According to “Save the Children,” a century-old nonprofit, the United States has one of the world’s most active sex trafficking markets.
In March 2018, Facebook employees flagged that despite a policy against it, human trafficking was flowing on Instagram, Facebook’s subsidiary. Apparently, the company took action only a year later, after the BBC, using a few hashtags, located trafficking posts. 703 profiles were removed.
That wasn’t even a half-way measure. After the BBC story published, the Apple Store threatened to remove Facebook’s app. It took that huge threat to profitability for Facebook to escalate its countermeasures — though inadequately — acting against 100,000 content pieces. Then, two years later, in late October 2021, a replay: CNN alerted Facebook to continued human trafficking after a reporter easily located multiple posts.
It is evident that media attention or a serious threat to revenue is required for Facebook to correct course. The Big Tobacco litigation showed how class action and Attorney General lawsuits can provide such attention and threat.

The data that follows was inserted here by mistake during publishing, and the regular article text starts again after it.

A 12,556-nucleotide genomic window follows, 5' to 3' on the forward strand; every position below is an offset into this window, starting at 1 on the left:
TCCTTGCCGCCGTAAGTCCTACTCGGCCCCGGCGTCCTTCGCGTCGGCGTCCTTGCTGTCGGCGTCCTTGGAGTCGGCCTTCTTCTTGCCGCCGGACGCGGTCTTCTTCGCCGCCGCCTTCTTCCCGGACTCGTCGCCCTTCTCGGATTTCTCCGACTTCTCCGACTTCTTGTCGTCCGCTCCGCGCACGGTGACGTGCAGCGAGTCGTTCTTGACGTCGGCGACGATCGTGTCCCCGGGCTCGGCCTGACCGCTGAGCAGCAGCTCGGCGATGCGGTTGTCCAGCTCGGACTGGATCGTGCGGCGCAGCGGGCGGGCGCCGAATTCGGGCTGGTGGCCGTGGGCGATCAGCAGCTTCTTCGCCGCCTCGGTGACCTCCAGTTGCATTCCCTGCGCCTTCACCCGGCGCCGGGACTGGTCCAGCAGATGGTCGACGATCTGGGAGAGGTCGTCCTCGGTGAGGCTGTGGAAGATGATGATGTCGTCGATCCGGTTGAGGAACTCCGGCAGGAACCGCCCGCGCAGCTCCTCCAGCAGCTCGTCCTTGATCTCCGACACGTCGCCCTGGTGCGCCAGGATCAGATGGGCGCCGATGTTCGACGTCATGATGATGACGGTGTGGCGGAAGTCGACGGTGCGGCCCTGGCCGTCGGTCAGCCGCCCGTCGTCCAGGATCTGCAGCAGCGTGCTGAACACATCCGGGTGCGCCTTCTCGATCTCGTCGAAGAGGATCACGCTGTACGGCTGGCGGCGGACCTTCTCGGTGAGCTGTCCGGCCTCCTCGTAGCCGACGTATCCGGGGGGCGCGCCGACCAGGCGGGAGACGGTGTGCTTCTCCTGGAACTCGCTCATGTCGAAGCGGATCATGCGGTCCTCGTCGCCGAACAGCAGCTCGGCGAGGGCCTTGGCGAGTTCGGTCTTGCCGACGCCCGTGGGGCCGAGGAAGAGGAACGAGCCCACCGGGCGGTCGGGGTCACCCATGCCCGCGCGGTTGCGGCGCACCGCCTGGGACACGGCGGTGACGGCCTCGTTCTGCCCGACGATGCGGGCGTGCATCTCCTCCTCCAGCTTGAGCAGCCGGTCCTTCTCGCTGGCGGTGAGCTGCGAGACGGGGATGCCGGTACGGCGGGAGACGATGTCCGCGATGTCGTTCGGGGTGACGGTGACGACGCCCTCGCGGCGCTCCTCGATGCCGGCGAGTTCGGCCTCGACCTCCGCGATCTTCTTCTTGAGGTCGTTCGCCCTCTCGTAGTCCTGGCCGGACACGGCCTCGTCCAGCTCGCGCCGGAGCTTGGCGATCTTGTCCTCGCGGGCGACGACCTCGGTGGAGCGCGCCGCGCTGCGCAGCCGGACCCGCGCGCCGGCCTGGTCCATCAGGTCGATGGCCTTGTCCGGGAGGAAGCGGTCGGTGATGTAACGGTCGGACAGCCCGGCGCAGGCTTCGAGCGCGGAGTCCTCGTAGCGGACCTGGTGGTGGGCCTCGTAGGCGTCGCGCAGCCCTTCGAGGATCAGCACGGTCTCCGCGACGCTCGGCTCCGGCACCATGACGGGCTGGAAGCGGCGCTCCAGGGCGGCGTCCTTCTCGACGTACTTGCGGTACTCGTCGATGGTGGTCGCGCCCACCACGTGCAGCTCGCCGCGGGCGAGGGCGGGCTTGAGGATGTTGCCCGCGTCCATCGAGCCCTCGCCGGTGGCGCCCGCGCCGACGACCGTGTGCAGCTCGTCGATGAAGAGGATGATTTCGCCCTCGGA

Teen anxiety, depression and suicide
Internal Facebook memos document that in 2019, Facebook researchers concluded: “We make body image issues worse for one in three teen girls. Teens blame Instagram for increases in the rate of anxiety and depression.“
According to Haugen, Facebook’s algorithms rank engagement to customize content to users, often driving them to more emotionally intense content. In the words of a father whose teenage daughter ended her life, the algorithms led to “an Instagram feed full of suicidal ideation and self-harm.”
Today, more than three of four Americans believe that Facebook does more harm than good. To protect political, social, and personal well-being, accountability for Facebook is in order. It’s time for bipartisan state attorneys general to dust off the Big Tobacco playbook.